At the recent 45th anniversary celebration for the Area Agency on Aging there was laughter and fun, and many things to think about.
One moment seemed to touch everyone in the room: when Caregiver of the Year Award winner Connie Rice shared her thoughts.
After caring for her father and mother until their deaths, her caregiving continues indefinitely for her young adult daughter, who requires total care, unable to do even the simplest tasks others would take for granted, like standing, sitting up, holding things or talking.
Connie’s calm and loving spirit strengthened everyone as she told how she worked to keep herself and daughter healthy “... so we can be on this Earth a long time.”
In any gathering anywhere, there are caregivers in the room. Rosalyn Carter once said, “There are only two kinds of people in the world, those who are caregivers, and those who will be caregivers.” We love, we care.
Often caregivers feel isolated – an odd phenomenon for a nearly universal role, but also understandable as we’re all on our own unique journey, none quite the same as another.
November is National Family Caregivers Month. Initially established by President Bill Clinton in 1997, by presidential proclamation, every president since has followed suit to recognize and honor family caregivers.
November is an appropriate month as there are so many holiday gatherings in the works. It’s important to raise awareness and support for family caregivers, celebrating their efforts.
How can we do this? First, it’s important to know there is growing awareness and support of caregiving nationally and locally.
In 2000, a National Family Caregiver Program was established through the federal Older Americans Act, linking agencies like this AAA to support the estimated 65 million-plus people, nearly 30 percent of the general population, providing care for an older adult, or someone living with illness or disability. There are numerous websites and tools for basic learning.
Check out the National Association of Area Agencies on Aging website at www.n4a.org, click “Aging Services” on the home page, and you’ll see a link to Caregiving. Common topics and other reputable websites with great information are easily searchable from there – a number with links to online caregiver support groups.
Part and parcel of the National Family Caregiver Program is the Eldercare Locator. So many of us need to support loved ones living apart from us, sometimes far away.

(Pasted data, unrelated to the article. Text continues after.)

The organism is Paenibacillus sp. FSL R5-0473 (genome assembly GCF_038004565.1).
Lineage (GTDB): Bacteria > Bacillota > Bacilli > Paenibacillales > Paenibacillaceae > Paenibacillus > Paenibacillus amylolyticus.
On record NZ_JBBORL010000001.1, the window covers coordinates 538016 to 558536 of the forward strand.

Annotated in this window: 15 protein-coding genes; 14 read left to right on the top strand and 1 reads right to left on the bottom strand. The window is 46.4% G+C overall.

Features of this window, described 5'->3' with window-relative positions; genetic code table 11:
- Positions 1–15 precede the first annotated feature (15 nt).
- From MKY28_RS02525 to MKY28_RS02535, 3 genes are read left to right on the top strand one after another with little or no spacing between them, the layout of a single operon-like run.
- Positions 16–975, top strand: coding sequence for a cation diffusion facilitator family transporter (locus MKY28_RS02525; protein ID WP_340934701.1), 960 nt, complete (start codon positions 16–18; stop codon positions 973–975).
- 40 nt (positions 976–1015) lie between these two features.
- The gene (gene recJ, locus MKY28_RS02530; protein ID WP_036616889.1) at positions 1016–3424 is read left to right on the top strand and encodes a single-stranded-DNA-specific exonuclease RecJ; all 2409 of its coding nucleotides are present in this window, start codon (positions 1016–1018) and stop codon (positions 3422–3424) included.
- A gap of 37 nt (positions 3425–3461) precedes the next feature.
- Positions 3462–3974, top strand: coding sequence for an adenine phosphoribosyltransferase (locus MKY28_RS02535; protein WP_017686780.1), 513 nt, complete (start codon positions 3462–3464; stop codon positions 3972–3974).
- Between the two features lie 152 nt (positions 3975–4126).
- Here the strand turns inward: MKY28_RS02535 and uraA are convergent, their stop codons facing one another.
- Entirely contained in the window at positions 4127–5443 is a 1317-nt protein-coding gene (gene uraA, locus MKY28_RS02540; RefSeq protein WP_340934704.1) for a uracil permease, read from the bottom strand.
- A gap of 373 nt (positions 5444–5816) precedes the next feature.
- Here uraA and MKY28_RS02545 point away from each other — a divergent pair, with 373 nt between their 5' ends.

By calling the Eldercare Locator at 800-677-1116, you can talk directly to trained staff about caregiving. They can also transfer you directly to local experts covering all zip codes in all states and U.S. territories.
If you visit www.eldercare.acl.gov, you can enter the zip code or state of a place you’re interested in directly and call yourself. Also, at the bottom of the home page, you can click on a “Monthly Feature.” This month’s feature has great information on long-distance caregiving.
Of course, locally, always know the Info-Line for Aging & Disability at 800-654-2810 rings to AAA’s call center and is a terrific first step on all kinds of issues. AAA staff personally responded to more than 14,000 contacts involving more than 6,500 people through the Info-Line last year – 90 percent of which were answered live.
On the home page of our website, www.areaagencyonaging.org, you can click “Caregivers” to sign up for Caregiver News, a free bi-monthly newsletter providing critical information enabling you to provide care for your loved one with confidence, pride and competence.
Also on the homepage, click “Classes” to learn about university-sanctioned classes throughout Southwest Michigan. Watch for Powerful Tools for Caregivers for ideas on varied types of situations, and Creating Confident Caregivers to learn specifically about caring for someone with dementia. They’ll be worth your time.
Every family is on a journey together. Reach out to the caregivers in your family to support them and see if you can help. If you’re a primary caregiver, know you’re not alone.
Lynn Kellogg is CEO of Region IV Area Agency on Aging in Southwest Michigan. Questions on age or independence services? Call the Info-Line for Aging & Disability at 800-654-2810 or visit www.areaagencyonaging.org. The Generations column appears each Saturday in The Herald-Palladium.